The Bible And Me!

Sketch of a dove hovering above a Bible

The first three chapters of the Bible are about man and woman, you and me, and our turning away from God. It is a powerful story – a myth, which means a story teaching religious truth, and tells us we human beings have chosen to bring evil into God’s good world. We have all “eaten fruit from the tree of the knowledge of good and evil”.

In chapter four, the story of Adam and Eve begins, of their sons Cain and Abel, of jealousy and murder. Cain goes in exile to the land of Nod, east of Eden, where he marries a local woman. Adam and Eve are not the only people on earth.

The story of human life and sin continues to Noah when God despairs of the human race and decides to end its sinful history, saving only Noah and his family and the innocent animals and living creatures. Two amazing stories of Noah’s Ark are woven together and after the Flood purified life continues. The human race, as we understand it, is thus descended from Noah and his family, not from Adam and Eve: that’s what the Bible myth indicates.

In chapter eleven the history of Israel begins with the call of Abraham to be the father of a great people from whom will come a Messiah to bring God’s blessing and love to the world. That story, the history of Israel and its growing understanding of God’s love, which we call The Old Testament, continues until the birth of Jesus.

The Gospel (accounts by Matthew, Mark, Luke and John) begins The New Testament. Jesus is the Messiah, the messenger of God’s love, the fulfilment of the Old Testament promise. The story begins at his baptism in each Gospel account but Luke and Matthew, unlike Mark and John, preface their Gospel accounts with nativity stories, narratives full of symbolism.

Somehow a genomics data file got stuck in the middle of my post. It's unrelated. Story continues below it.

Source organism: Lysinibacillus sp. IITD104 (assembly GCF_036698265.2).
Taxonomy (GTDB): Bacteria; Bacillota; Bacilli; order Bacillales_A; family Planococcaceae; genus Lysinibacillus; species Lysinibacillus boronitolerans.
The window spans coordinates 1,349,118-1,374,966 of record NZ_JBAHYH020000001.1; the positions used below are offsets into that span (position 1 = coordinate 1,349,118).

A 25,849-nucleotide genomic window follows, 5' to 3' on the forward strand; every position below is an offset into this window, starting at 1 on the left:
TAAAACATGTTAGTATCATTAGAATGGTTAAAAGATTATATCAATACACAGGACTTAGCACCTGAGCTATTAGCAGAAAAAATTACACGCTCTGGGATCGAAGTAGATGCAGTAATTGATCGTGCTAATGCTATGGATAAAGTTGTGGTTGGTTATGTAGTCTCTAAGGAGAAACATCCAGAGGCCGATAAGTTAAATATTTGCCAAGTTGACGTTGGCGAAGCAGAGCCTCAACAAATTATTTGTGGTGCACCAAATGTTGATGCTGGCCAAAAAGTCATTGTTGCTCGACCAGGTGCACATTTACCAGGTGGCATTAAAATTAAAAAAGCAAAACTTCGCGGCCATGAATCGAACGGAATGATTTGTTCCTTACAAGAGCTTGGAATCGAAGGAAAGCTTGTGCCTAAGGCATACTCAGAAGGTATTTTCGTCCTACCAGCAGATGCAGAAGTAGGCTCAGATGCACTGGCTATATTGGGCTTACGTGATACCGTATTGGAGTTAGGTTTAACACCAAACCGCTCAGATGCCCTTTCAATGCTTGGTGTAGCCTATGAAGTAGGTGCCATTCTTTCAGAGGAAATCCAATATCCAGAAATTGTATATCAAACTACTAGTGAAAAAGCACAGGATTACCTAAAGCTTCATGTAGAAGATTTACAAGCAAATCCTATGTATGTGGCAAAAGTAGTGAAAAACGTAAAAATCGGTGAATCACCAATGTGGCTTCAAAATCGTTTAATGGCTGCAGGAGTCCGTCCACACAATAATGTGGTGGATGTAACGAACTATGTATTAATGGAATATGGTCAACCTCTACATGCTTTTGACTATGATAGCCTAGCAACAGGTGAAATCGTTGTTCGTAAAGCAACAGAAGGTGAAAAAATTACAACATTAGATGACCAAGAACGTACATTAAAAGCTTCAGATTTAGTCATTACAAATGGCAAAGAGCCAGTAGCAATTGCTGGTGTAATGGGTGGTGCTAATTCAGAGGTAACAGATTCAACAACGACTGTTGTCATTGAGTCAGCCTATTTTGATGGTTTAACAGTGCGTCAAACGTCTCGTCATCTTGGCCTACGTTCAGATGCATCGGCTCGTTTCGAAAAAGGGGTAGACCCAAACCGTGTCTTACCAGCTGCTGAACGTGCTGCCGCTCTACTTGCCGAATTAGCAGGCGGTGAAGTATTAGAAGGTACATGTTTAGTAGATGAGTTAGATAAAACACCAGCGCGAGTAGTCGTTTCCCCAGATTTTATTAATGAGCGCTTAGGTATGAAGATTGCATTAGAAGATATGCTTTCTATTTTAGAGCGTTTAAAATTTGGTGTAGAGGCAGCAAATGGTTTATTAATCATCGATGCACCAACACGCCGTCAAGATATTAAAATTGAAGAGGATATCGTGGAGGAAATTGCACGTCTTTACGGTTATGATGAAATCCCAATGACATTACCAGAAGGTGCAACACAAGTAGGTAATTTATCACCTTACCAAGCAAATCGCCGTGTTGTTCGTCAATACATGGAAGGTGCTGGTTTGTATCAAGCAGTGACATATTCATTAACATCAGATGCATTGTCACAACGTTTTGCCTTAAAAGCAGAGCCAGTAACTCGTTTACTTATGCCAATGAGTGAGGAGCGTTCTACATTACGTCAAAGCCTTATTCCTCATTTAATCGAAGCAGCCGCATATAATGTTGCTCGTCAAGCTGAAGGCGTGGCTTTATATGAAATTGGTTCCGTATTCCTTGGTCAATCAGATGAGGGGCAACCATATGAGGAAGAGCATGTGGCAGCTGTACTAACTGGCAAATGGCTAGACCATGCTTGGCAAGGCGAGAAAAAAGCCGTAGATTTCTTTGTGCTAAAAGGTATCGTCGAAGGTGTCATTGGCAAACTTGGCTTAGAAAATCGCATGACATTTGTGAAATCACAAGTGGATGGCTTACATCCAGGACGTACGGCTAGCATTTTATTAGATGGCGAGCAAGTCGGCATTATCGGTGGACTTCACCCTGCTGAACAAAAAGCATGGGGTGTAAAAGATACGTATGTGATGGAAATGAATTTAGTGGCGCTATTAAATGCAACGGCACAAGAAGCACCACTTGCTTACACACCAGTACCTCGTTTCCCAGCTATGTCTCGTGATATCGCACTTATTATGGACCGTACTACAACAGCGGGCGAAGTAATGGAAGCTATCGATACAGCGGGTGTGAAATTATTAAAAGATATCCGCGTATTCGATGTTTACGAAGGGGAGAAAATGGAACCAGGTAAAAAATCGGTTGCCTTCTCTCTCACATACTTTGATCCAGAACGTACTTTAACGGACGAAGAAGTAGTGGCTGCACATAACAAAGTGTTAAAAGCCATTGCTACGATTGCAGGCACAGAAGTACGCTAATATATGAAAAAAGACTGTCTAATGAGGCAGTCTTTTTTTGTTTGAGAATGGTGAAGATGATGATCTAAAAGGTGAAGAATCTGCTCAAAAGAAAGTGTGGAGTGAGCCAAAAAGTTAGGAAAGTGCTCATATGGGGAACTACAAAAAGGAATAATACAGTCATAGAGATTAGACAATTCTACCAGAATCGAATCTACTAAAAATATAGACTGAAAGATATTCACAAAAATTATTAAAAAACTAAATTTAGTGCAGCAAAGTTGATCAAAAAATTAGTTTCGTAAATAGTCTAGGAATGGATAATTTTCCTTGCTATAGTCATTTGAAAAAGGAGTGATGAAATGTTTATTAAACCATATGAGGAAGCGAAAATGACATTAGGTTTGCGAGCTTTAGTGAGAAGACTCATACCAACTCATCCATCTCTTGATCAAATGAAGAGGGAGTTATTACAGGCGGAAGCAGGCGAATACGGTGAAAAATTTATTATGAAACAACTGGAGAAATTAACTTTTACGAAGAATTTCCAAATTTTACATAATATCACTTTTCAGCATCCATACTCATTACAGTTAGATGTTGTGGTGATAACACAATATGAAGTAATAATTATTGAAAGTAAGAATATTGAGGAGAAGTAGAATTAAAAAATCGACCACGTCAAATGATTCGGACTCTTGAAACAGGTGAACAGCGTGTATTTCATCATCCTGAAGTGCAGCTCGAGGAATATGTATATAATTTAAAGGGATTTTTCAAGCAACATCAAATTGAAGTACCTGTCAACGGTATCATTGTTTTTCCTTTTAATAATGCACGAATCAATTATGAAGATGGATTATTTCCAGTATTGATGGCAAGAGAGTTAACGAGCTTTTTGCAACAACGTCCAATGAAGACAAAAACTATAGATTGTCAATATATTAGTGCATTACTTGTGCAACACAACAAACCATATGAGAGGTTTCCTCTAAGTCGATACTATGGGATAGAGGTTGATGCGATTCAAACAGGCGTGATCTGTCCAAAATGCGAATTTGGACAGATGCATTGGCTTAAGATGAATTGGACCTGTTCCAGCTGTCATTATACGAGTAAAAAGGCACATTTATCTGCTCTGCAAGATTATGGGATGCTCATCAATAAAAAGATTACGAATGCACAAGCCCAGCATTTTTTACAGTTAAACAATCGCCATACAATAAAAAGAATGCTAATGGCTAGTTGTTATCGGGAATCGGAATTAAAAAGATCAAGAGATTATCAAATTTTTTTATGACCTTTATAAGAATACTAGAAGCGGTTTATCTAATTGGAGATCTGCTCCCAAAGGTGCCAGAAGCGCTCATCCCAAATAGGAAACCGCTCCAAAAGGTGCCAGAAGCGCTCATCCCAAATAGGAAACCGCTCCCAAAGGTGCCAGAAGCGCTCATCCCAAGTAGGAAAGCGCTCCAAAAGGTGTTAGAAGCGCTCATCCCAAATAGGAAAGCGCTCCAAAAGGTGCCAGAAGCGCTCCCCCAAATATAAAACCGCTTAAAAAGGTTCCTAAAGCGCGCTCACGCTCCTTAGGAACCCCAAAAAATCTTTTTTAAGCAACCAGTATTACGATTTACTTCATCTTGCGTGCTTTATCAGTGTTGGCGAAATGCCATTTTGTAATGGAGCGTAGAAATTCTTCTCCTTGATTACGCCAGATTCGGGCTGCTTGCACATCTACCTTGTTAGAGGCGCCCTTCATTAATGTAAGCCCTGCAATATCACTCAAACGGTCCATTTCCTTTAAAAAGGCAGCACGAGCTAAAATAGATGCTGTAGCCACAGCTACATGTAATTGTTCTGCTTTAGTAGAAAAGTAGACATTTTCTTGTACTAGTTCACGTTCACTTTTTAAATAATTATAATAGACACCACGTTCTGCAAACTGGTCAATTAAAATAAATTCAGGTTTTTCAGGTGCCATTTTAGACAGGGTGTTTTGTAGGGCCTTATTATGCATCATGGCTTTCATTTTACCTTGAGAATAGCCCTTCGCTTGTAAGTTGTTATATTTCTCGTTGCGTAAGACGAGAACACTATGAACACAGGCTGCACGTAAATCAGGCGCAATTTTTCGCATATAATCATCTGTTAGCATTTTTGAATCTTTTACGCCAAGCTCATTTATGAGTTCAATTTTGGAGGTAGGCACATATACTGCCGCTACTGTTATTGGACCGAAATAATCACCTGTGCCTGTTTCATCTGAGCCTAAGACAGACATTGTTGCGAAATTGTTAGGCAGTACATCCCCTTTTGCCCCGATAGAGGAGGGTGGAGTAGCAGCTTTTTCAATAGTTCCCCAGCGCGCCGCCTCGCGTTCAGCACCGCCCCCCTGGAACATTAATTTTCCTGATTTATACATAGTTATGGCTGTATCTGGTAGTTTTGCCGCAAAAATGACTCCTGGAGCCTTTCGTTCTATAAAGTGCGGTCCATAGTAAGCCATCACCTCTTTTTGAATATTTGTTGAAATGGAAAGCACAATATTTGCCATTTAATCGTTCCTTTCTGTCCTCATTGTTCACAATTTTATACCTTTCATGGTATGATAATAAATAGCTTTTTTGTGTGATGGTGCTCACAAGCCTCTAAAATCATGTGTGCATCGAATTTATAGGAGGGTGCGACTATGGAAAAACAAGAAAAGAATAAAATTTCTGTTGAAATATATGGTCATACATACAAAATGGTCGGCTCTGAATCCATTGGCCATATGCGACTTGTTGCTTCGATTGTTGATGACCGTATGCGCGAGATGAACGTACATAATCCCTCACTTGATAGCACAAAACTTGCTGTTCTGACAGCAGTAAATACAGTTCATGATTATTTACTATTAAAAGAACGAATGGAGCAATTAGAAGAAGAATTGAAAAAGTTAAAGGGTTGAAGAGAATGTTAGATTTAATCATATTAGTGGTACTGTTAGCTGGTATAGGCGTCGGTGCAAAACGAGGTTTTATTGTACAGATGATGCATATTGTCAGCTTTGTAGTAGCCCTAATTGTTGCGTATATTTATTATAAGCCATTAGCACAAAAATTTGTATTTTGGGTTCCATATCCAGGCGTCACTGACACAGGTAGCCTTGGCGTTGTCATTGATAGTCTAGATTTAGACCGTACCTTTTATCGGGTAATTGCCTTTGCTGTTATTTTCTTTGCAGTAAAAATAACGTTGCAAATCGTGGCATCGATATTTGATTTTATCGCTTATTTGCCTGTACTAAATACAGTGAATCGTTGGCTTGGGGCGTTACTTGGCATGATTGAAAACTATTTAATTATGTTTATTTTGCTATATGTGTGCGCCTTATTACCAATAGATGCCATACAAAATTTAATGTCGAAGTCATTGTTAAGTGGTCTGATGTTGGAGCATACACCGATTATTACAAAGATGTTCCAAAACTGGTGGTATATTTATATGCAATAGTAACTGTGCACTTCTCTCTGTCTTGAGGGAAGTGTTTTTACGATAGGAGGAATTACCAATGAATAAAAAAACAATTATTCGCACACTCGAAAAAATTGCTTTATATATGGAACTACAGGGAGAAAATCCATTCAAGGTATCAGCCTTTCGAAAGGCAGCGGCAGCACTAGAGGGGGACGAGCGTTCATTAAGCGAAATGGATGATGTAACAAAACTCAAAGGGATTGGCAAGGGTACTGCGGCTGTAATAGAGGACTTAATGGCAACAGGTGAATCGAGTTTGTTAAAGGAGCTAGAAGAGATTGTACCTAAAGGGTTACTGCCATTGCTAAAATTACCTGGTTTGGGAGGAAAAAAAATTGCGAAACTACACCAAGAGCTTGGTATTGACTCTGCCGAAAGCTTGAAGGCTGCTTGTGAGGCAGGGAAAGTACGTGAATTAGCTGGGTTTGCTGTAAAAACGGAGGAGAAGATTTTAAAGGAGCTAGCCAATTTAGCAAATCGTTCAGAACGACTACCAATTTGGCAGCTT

Luke tells of Mary’s being chosen to be the mother of the Messiah (she is the woman promised in chapter three at the opening of the Bible) and her journey to Bethlehem with Joseph where the baby is born. The journey would have been made in good time, taking at least five or six days, and “whilst they were there the time came for her to have her child.” Luke pictures them surrounded by family love and the shepherds speak to the family. The shepherds symbolise the leaders of God’s people – Abraham, Isaac, Jacob, Moses, David, all shepherds. Israel’s waiting is over, the Messiah has been born.

Matthew tells the story very differently. He sees the wise of the world coming to adore in a baby their King (gold), God (incense), Saviour (myrrh). We cannot fit together the two nativity stories, they have in common only the names of the Holy Family and a birth at Bethlehem. There are 72 books in the (Greek) Catholic Bible (Note: 66 books in the Hebrew Bible, used by Christian Churches) written at various times by many different authors. There is poetry, drama, legend, myth, parable, fable, history, epic. We need to understand how and why the authors wrote.

We need common sense to ask intelligent questions and teachers and preachers unafraid of questions they cannot answer. It is no answer for teachers and preachers to tell children and people not to be cheeky or offensive if they ask questions difficult to answer.

God bless us to want to understand,

Fr John

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